Tayberry’s last chance

Posted on August 29, 2011


Me and the Tayberry are going to fall out.

It promises fragrant purple berries, but at the moment the rewards are outweighed by the strife. In spring 2010 I planted a raspberry, a loganberry and a tayberry against the brick wall that runs alongside our vegetable beds. I wrote about the reasons for choosing the plants for the Town and Country blog.

Yesterday I decided to set about pruning them. First I had to remove the ‘anti blackbird device’.  This consisted of strips of wood lashed together with cable ties and slung with a huge roll of bean netting. The barrier was a reasonably successful effort, other than the of time Mrs Blackbird snuck underneath it, gorged herself on berries then screeched until I let her out.

We had a great crop from the raspberry, which makes for very easy pickings. It made up the bulk of our harvest for the fool production. The loganberries were okay, although they were less productive and I find the hull of each berry a bit hard. The tayberries were quite mimsy with their difficult to harvest fruits, plus their softness leads them to be susceptible to grubs.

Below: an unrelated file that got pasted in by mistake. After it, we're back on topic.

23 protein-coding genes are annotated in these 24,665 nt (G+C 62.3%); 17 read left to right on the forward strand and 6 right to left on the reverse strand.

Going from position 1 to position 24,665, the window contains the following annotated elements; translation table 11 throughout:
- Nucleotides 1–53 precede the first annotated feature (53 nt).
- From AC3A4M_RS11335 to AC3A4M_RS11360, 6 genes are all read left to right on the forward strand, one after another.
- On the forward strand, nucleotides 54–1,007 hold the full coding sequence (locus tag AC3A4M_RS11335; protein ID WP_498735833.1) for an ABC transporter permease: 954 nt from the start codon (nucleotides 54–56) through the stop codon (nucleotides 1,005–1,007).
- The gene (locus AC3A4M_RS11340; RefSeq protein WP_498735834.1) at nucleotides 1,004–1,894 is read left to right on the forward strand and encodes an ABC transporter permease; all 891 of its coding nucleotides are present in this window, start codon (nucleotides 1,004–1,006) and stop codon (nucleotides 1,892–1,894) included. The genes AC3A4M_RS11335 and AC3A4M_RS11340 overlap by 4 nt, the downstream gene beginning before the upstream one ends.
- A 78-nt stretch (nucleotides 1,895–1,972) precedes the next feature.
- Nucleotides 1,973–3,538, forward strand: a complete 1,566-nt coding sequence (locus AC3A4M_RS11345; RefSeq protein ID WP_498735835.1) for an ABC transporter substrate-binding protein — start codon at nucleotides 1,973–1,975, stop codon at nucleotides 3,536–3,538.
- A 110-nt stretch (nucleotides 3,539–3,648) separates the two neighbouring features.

That slightly squished thing on top of the spoon is a tayberry, as is that vicious stalk on the right.

Back to the pruning: Firstly I cut out all of this years fruiting stems, which was fine on the loganberries and raspberries with their pliant smooth stalks. The tayberry mind you is as vicious as they come. I even found one of the thorns had snuck into my shoe and stored up an extra spiking for me this morning. There are nasty thin thorns on every inch of it.

Not only that, but it is rampant too, very much like its close relative, the wild blackberry. Some stalks were already several feet over the wall and into next doors garden.

Here are the plants ‘post hacking’ serving as a backdrop to the glorious rainbow chard.

I am putting its unruliness and lack of useable fruits down to it being a young plant that doesn’t know any better. Next year is another matter though. If it doesn’t buck its ideas up and produce more fruit and be less spiky it will be annexed to the back of the garden with the blackberries and I will replace it with a spineless, well-behaved and generally more abundant raspberry plant.

Posted in: Claire, Garden